Liability policies commonly contain exclusions precluding coverage when the insured knew or should have known that wrongful acts occurring prior to a policy’s effective date could later result in a claim. In Alps Property & Casualty Insurance Company v. Kalicki Collier, LLP, No. 319CV00709MMDCLB, 2021 WL 1032290, at *1 (D. Nev. Mar. 17, 2021), the United States District Court in Nevada recently granted an insurer’s motion for summary judgment based on such an exclusion. The court, applying a “subjective-objective” test, ruled that the exclusion applies where (1) the insured had knowledge of the relevant suit, act, error, or omission and (2) the suit, act, error, or omission might reasonably be expected to result in a claim or suit.
In Alps, a law firm was hired to confirm a client’s status as the trustee of certain trusts and to assist the client in recovering property that had been improperly taken from those trusts. The law firm successfully petitioned to have the client confirmed as the trustee and later circulated a draft settlement agreement under which the possessor of the trust property would return it. But the possessor later learned that the applicable statute of repose barred any claims against her and refused to sign the agreement.
Although the statute of repose ran about eight months after the client had retained the law firm, the law firm advised the client that it was still possible to bring claims against the possessor. Subsequently, in 2017 and 2018, the law firm filed lawsuits against the possessor on the client’s behalf. The first case was dismissed in 2017 for lack of personal and subject matter jurisdiction. The second case was dismissed in 2019, with prejudice, based on the statute of repose.
In December 2018, the law firm completed an application for the malpractice insurance policy at issue. This was after the law firm knew about the statute of repose, but before the court dismissed the client’s case on that basis. On the application, the law firm responded “no” to questions asking whether the firm was aware of any errors or omissions that could reasonably be expected to be the basis of a claim. The application also advised that any claim arising from an error or omission that should have been disclosed would be excluded from coverage. The insurer issued a claims made and reported policy to the law firm, effective January 9, 2019 to January 9, 2020.
Under the policy, a “Wrongful Act” included an “[a]ct, error, or omission in Professional Services that were or should have been rendered by the insured.” The policy provided coverage for Wrongful Acts only if “[a]t the Effective Date of this Policy, no Insured knew or reasonably should have known or foreseen that the Wrongful Act might be the basis of a Claim[.]” The policy also excluded coverage for any Wrongful Act that occurred prior to the policy’s effective date if “any Insured gave or should have given to any insurer, notice of a … Potential Claim arising from or in connection with the Wrongful Act ….”
In August 2019, the malpractice lawyer for the law firm’s now former client sent a letter to the firm advising that the former client intended to sue them for malpractice if the firm and the former client could not reach a settlement. The law firm sent notice of the malpractice claim to its insurer. The insurer provided a defense to the law firm and later filed a declaratory relief action regarding coverage.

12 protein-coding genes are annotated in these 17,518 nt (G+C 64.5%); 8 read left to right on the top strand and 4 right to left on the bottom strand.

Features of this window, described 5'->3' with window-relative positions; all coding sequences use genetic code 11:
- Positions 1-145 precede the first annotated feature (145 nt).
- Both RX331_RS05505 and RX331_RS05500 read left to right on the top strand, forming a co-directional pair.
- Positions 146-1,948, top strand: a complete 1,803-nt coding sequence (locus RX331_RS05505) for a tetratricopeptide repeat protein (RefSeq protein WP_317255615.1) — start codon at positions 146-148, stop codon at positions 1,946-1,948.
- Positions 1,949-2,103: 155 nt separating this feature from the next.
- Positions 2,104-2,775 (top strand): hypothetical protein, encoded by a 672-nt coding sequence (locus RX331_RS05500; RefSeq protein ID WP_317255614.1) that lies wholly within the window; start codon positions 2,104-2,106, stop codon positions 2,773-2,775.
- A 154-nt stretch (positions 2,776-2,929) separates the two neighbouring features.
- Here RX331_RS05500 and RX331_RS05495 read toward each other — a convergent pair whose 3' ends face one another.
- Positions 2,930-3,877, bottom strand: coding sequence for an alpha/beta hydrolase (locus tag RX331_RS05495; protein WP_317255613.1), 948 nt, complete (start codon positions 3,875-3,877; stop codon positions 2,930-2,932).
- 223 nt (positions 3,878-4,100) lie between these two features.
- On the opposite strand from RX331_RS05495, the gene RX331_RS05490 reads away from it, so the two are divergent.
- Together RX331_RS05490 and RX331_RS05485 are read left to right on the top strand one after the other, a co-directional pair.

The court in the declaratory relief action granted the insurer’s motion for summary judgment, based on the policy’s prior knowledge exclusion: “the undisputed facts show that [the law firm] knew about the statute of repose issue, and that it was likely fatal to [the client’s underlying] case, before [the firm] completed the Policy application…. [A] reasonable attorney would have known the statute of repose issue might result in a malpractice lawsuit like the one [the client] eventually filed.” The court rejected the law firm’s argument that it effectively did not know that it could be subject to a Claim for a Wrongful Act until it received its former client’s demand letter: “[I]n attempting to limit Claim, Potential Claim, and the prior knowledge exclusion in the Policy to a demand letter threatening a lawsuit or the actual filing of a lawsuit—and their related arguments that those terms are ambiguous—the Lawyer Defendants attempt to re-write the Policy in a way unreasonably favorable to them. But the Court cannot do that.”
The Alps decision affirms straight-forward policy language that precludes coverage when an insured knows it committed a wrongful act prior to the inception of a claims made policy and knew or should have known that its conduct would give rise to a claim. In analyzing coverage, the claim professional should first determine whether the facts show that the insured knew it had committed a wrongful act prior to the policy’s inception. If so, the claims professional should then determine whether that wrongful act could reasonably be expected to result in a claim or a suit.
 The court found the language for these exclusions to be unambiguous.